Aircraft Carrier vs. Submarine – Exercise RIMPAC 1972

This weekend’s visit to Halifax by the latest and greatest United States Navy aircraft carrier, Gerald R. Ford, has put me in mind of a lesson from fifty years ago. Impressive as these great ships are, and while we can be justifiably awed by the technology, we shouldn’t get over-awed. Let me take you back to 1972 for an example.

The American Admiral was not a happy man. During an exercise just days before, his flagship had been “sunk” by an antiquated, second-hand Canadian submarine. To add insult to injury, the ship was an aircraft carrier specialized for hunting submarines. Near the back of the auditorium where the post-exercise “Wash-up Conference” was unfolding, sat the captain and operations team from the opposing submarine, not a few nursing hangovers from the previous night’s victory party. It’s been said that mock battles at sea are not all that important: what really counts is the Wash-up. (*)

A year earlier, in 1971, the American, Australian and Canadian navies had instituted the first “Rim of the Pacific” (RIMPAC) exercise. From that modest beginning, RIMPAC has grown into the world’s largest multinational maritime warfare exercise. This year (2022), for example, it included 26 nations, 38 surface ships, three submarines, nine national land forces, some 170 aircraft and over 25,000 people, with a Canadian Rear Admiral serving as Deputy Commander. But back in the 1970s, it was still a relatively modest affair. RIMPAC ’72 was an anti-submarine exercise for the U.S, Canadian, Australian, and New Zealand Navies. Canada contributed a destroyer, a supply ship and one submarine.

I had just joined Her Majesty’s Canadian Submarine Rainbow, recently graduated as one of the last two Canadian officers trained at the US Navy Submarine School. She was an old boat by any standard, having seen operational service in the Pacific during the Second World War. When Canada had bought her in 1968 she had been serving as a training boat at my old submarine alma mater. She had little modern equipment and had been purchased to serve as a live target for anti-submarine ships and aircraft. But submariners are not temperamentally inclined to play passive “clockwork mouse.” In 1972, Rainbow was tasked with simulating a Soviet “Echo II” class submarine, which had to surface to fire anti-ship missiles, ideally at a “high value target”, in this case the aircraft carrier USS Ticonderoga. “Tico” was nine months older than Rainbow, but had been upgraded constantly and was now configured as an anti-submarine carrier (CVS in NATO classification) carrying an air wing of Tracker fixed-wing aircraft and Sea King helicopters.

USS Ticonderoga in 1972 (Painting by Paul D. Ortlip)

When I joined Rainbow I had been told that she had “sunk” Ticonderoga during the first RIMPAC the year before. With little chance of evading modern submarine-hunters, so the story went, Rainbow had waited until after dark near the end of the exercise, surfaced and sat in the line of buoys marking the entrance to Pearl Harbor. Home-bound and perhaps over-confident, Ticonderoga had let its guard down and failed to notice one extra flashing light and “blip” on the radar in the line of buoys. She was “sunk” in the channel, blocking the entrance to the harbour. Clearly, RIMPAC ‘72 would be a grudge match.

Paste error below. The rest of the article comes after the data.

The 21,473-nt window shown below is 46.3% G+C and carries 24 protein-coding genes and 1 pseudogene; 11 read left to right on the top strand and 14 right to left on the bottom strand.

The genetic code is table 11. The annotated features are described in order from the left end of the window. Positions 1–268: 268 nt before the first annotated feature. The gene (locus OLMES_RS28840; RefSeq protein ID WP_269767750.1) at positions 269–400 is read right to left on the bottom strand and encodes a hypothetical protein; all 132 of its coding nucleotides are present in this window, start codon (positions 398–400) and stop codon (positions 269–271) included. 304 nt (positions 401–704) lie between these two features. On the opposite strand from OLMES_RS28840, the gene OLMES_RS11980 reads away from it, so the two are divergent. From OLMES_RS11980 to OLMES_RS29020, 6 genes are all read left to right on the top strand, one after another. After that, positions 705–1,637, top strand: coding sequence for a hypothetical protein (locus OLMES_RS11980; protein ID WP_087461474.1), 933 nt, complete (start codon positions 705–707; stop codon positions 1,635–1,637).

By some miracle, Rainbow had again managed to avoid detection for most of the exercise, but was then ordered to take up a distant position that would mean having to run on the surface. Those old diesel-electric boats were slow under water but could make 20 knots on the surface. There was nothing for it but to risk an exposed sprint for the new patrol area and hope for the best. It was a calm, clear day and Rainbow’s four big old diesel engines were making a lot of smoke when we spotted Ticonderoga on the horizon – looking down for submerged submarines. No one seemed to be looking up to notice an approaching 20-knot cloud. It was a golden opportunity. We were simulating a submarine that had to surface to fire its missiles. The target didn’t seem to notice us until we announced on radio and with a green flare that we had just fired a salvo of missiles. Helicopters buzzed over us angrily but we had got our shot away first. We had “sunk” the carrier. For the second year in a row.

As I recall the wash-up, the Admiral who had been flying his flag in Ticonderoga said something like “Okay. That ‘gah-dam’ Canadian submarine may have sunk my flagship, but at least my helicopters sank it before it could submerge again!” At which point our Captain pointed out that those helicopters were equipped with anti-submarine torpedoes which are limited to operating below a certain depth to avoid hitting friendly ships. We were on the surface, so the torpedoes would have passed harmlessly underneath us. And, by the way, we shot the helicopters down with light machine guns! GAH-DAM!

I’m fond of our American naval cousins and would never demean their professionalism or underestimate their abilities. But perhaps spending almost 40% of the entire world’s military budget can tempt over-confidence in massive investment in people and stuff.  Two hundred years ago, a particularly successful general named Napoleon observed that “In war, three-quarters turns on personal character and relations; the balance of manpower and materials counts only for the remaining quarter.” Just ask any Ukrainian.

HMCS Rainbow leaving Pearl Harbour
HMCS Rainbow leaving Pearl Harbour

(*) To any Old Salts who suspect that my description of the Wash-up is based on John Winton’s hilarious chapter in his 1961 book “Down the Hatch“,  I swear that it’s life imitating art, not plagiarism!